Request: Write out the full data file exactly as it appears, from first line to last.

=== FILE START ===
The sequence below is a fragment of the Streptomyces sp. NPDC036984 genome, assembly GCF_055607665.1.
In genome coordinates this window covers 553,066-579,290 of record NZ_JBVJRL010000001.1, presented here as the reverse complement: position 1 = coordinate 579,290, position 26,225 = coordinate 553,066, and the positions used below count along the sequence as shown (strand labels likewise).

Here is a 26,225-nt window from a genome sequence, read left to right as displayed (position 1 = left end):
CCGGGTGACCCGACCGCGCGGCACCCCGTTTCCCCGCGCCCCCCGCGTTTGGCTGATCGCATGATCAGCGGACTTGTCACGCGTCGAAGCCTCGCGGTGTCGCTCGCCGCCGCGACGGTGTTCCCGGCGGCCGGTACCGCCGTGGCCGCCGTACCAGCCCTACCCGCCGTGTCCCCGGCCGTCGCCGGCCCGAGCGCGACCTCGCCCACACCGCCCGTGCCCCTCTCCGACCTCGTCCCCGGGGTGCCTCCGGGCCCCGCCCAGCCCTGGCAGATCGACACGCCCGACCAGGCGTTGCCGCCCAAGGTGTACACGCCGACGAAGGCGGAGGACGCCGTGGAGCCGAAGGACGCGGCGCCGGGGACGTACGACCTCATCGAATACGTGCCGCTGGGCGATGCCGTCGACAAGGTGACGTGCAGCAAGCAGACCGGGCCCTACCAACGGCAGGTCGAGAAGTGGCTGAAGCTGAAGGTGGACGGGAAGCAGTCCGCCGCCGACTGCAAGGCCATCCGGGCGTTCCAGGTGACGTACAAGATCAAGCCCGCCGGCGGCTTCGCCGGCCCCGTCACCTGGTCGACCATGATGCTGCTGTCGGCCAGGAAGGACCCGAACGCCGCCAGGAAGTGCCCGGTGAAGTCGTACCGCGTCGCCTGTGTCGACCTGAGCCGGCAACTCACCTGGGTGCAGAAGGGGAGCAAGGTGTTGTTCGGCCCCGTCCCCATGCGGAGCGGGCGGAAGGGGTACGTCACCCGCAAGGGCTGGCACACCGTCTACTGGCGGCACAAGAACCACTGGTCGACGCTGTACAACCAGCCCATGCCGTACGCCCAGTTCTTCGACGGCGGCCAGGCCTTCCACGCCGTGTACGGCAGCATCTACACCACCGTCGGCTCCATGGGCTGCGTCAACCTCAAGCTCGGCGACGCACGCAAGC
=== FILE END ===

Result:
The sequence below is a fragment of the Streptomyces sp. NPDC036984 genome, assembly GCF_055607665.1.
In genome coordinates this window covers 553,066-579,290 of record NZ_JBVJRL010000001.1, presented here as the reverse complement: position 1 = coordinate 579,290, position 26,225 = coordinate 553,066, and the positions used below count along the sequence as shown (strand labels likewise).

Here is a 26,225-nt window from a genome sequence, read left to right as displayed (position 1 = left end):
CCGGGTGACCCGACCGCGCGGCACCCCGTTTCCCCGCGCCCCCCGCGTTTGGCTGATCGCATGATCAGCGGACTTGTCACGCGTCGAAGCCTCGCGGTGTCGCTCGCCGCCGCGACGGTGTTCCCGGCGGCCGGTACCGCCGTGGCCGCCGTACCAGCCCTACCCGCCGTGTCCCCGGCCGTCGCCGGCCCGAGCGCGACCTCGCCCACACCGCCCGTGCCCCTCTCCGACCTCGTCCCCGGGGTGCCTCCGGGCCCCGCCCAGCCCTGGCAGATCGACACGCCCGACCAGGCGTTGCCGCCCAAGGTGTACACGCCGACGAAGGCGGAGGACGCCGTGGAGCCGAAGGACGCGGCGCCGGGGACGTACGACCTCATCGAATACGTGCCGCTGGGCGATGCCGTCGACAAGGTGACGTGCAGCAAGCAGACCGGGCCCTACCAACGGCAGGTCGAGAAGTGGCTGAAGCTGAAGGTGGACGGGAAGCAGTCCGCCGCCGACTGCAAGGCCATCCGGGCGTTCCAGGTGACGTACAAGATCAAGCCCGCCGGCGGCTTCGCCGGCCCCGTCACCTGGTCGACCATGATGCTGCTGTCGGCCAGGAAGGACCCGAACGCCGCCAGGAAGTGCCCGGTGAAGTCGTACCGCGTCGCCTGTGTCGACCTGAGCCGGCAACTCACCTGGGTGCAGAAGGGGAGCAAGGTGTTGTTCGGCCCCGTCCCCATGCGGAGCGGGCGGAAGGGGTACGTCACCCGCAAGGGCTGGCACACCGTCTACTGGCGGCACAAGAACCACTGGTCGACGCTGTACAACCAGCCCATGCCGTACGCCCAGTTCTTCGACGGCGGCCAGGCCTTCCACGCCGTGTACGGCAGCATCTACACCACCGTCGGCTCCATGGGCTGCGTCAACCTCAAGCTCGGCGACGCACGCAAGC